new developments to record.
That this should be so, and indeed must of necessity be so, will
be evident to anyone who has made a study of card-tricks. There
are only certain manipulations possible in connection with fifty-two
pieces of pasteboard. Generations of keen intellects have already
made a study of their possibilities; and like the 'old poets, fostered
under friendlier skies,' these have stolen all the best ideas from
their unhappy successors. And the worst of it is the ideas have
become more or less common property.
To invent a new deception in the way of the manipulation of cards
is for all the world like trying to make a new proposition in 'Euclid.'
That ancient humb -- philosopher I should say -- has covered the
whole ground; much to the disgust of that hypothetical example of
encyclopædic information known as 'any schoolboy.' In our time we
have all of us tempered our regret that so great a philosopher should
ever die, with the far greater regret that he should ever have lived.
His loss would have been 'any schoolboy's' infinite gain. Well,
man is born to Euclid as the sparks fly upward, and there is no
dodging the difficulty.
It is just the same in the fraudulent manipulation of cards. All
that can be done has been done. If it were not so the sharp would
be the gainer, therefore it is better as it is.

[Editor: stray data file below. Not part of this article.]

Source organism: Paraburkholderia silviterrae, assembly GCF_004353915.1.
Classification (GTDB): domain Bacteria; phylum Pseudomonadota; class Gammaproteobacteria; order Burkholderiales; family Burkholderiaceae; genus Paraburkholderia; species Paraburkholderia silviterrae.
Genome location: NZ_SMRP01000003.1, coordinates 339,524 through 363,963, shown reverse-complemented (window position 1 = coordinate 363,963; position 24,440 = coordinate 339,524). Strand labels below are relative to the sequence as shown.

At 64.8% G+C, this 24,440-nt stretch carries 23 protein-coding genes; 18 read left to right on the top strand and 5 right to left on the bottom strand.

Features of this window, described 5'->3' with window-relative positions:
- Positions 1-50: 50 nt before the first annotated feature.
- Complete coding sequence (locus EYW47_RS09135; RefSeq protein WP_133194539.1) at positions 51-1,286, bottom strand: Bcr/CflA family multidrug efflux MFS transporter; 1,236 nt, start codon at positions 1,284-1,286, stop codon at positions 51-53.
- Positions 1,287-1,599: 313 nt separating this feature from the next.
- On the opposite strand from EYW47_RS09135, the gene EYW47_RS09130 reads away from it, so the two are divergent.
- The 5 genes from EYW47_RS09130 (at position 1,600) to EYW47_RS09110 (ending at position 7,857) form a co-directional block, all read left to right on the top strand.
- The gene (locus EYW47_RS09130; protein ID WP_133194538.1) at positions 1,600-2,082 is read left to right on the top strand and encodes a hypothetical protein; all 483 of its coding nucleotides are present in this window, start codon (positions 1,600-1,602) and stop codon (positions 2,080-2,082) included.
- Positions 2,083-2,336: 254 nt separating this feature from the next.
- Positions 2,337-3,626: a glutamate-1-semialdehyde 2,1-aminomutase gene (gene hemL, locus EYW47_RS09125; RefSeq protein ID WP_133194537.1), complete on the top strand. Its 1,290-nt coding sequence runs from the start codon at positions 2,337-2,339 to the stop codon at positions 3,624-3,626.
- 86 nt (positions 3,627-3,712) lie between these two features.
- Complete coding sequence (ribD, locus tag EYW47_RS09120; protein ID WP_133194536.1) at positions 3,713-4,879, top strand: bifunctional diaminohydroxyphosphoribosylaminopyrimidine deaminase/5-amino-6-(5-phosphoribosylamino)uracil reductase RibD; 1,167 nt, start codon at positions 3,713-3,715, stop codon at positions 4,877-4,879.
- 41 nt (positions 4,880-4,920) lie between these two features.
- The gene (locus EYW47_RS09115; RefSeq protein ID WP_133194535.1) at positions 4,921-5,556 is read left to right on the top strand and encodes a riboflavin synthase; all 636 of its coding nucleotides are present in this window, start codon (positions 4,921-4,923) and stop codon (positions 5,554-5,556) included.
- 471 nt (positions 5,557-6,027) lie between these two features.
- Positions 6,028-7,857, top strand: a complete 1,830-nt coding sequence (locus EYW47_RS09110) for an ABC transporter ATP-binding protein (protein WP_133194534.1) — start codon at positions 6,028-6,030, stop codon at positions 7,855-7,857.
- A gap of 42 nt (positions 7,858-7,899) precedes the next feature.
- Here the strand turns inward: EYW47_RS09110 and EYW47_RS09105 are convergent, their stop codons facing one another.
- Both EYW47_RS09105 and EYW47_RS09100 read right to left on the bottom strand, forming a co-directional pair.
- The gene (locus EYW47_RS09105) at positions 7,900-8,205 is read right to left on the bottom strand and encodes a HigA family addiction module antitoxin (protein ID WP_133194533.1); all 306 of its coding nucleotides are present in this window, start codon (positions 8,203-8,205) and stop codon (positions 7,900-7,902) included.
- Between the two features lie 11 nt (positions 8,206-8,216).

Nowadays, however, it is quite possible to be a first-rate sharp
without being capable of performing the simplest feat of dexterity.
This sounds very much like saying that a man might be a thorough
mathematician without knowing the multiplication-table, but the
cases are not exactly upon all fours. It is quite possible to reason
logically without having made the acquaintance of that maid of mystery
'Barbara'; and it is quite possible in like manner to be able to
cheat without having recourse to manipulation. It is a thing which
is not necessary, and more often than not it is attended with the
risk of detection.
The sharp has gone further afield in the augmentation of his resources.
He has pressed into his service every device that human ingenuity
can conceive or rascality execute, every contrivance that skill
can produce, and even the forces of Nature herself have been made
to serve his ends.
Meanwhile the unfortunate dupe has been laying the flattering unction
to his soul, that given the understanding of certain primitive forms
of manipulation, he has nothing else to fear. Much he knows about
There is no fool like the fool who imagines himself wise, and there
is no dupe like the 'fly flat,' -- the man who 'thinks he knows
a thing or two.'
Well, it is not the fault of this book if he is not henceforth a wiser and a richer man.